Dollhouses are neat little homes over which we have complete control. They are stages for enacting our hopes and our neuroses.
What adult still plays with dollhouses? Artists do — and collectors, and animators who use small-scale sets. All of these have work in “Small Obsession: Artists’ Dollhouses,’’ an exhibit up at the Somerville Museum through June 25.
“Small Obsession,’’ organized by curator Carolyn Wirth, has the opportunity to be wonderfully creepy, but it only attains that height occasionally. The crossover from art to collecting doesn’t work. Good artists deal in metaphors; they intend to provoke thought. Collectors treasure their collections, but they don’t necessarily make bold leaps to draw meaning from them.
Not everything here is a dollhouse, although most pieces are small. My favorite works in the show are Marielle Sinclair’s hair-raising mixed-media sculptures, miniature critters she fashions from wire, beads, hair, and fur. “ItchyItchyItchy’’ is an insect with a shiny black thorax and abdomen, and an oversize furry black head, completely covered with unblinking yellow eyes. “Not So Velveteen Rabbit’’ looks half-decayed, with its hide giving way to crust and fiber beneath.
Sinclair’s small-scale pieces have a jewel-like quality; they pull you in for a closer look. Then they horrify you.
Nearby, four videos run on a loop. Jeff Sias has a 1994 stop-motion animation, “A Look Through the Keyhole,’’ about a boy lured into a house by “The Witch (of Lust),’’ and that witch is on view in the flesh, as a terribly bloated puppet with long, stalky limbs and a jutting, aquiline face. Her mode of transport is a wheelbarrow. Utterly spooky.
Sias made “Keyhole’’ when he was a student at the Rhode Island School of Design. More recently, he and Bryan Papciak, his partner at the Waltham-based film collective Handcranked Film, created a Muppet Babies animation for their client “Sesame Street,’’ another of the videos up and running in Somerville. Muppets were filmed in live action and then digitally composited into dollhouse-size sets, as a promo for the DVD series “Sesame Beginnings.’’ The Muppets piece is far more benign than “A Look Through the Keyhole,’’ but it’s still impressive, especially with the model for Grandma Cookie Monster’s living room nearby.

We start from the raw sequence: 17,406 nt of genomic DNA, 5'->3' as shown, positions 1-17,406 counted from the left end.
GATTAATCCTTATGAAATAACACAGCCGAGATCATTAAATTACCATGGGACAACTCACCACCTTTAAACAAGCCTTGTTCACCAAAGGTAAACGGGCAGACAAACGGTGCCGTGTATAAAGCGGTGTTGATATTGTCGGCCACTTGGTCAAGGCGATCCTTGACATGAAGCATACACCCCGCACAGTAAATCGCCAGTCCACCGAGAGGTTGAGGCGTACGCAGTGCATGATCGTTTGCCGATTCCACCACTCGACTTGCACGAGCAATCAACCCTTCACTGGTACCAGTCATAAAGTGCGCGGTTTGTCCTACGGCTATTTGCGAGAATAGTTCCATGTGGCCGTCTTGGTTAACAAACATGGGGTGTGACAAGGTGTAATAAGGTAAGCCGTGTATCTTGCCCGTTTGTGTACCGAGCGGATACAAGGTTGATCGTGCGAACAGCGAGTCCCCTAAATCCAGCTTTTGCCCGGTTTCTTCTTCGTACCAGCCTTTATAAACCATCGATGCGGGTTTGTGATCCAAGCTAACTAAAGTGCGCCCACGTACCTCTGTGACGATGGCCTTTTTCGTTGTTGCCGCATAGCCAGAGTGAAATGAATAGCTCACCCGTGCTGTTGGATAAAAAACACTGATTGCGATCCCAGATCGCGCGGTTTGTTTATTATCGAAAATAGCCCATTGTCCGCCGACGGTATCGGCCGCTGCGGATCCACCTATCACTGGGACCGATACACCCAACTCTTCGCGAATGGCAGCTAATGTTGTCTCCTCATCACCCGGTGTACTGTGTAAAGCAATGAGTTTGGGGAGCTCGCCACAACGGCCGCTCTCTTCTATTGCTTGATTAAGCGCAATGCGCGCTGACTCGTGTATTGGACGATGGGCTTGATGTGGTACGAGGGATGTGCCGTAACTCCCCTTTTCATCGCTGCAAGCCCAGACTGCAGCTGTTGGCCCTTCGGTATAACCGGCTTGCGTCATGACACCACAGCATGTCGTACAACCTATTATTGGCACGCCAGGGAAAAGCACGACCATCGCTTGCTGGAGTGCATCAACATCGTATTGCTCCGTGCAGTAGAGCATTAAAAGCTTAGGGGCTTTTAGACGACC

“White Room’’ is a different kind of tiny house by Sharon Pierce. It’s a wooden box with a peephole; there’s no getting inside. But you can look, and see a chair and a hallway with light pouring down it. The sealed-off, minuscule interior compellingly suggests unaccessed portions of the self.
Several small handmade house forms are unfortunately clustered together — the grouping dulls the effect of the iconography. Napoleon Jones-Henderson’s houses sift through African-American history; by bringing tales of injustice to the shape of a shelter, he creates shrines of reclamation. Joyce Audy Zarins likewise takes on political themes in “Sustainability,’’ a small, winged cabin made of wood. It tilts up on the verge of takeoff, suggesting that living a green life can send you to heaven.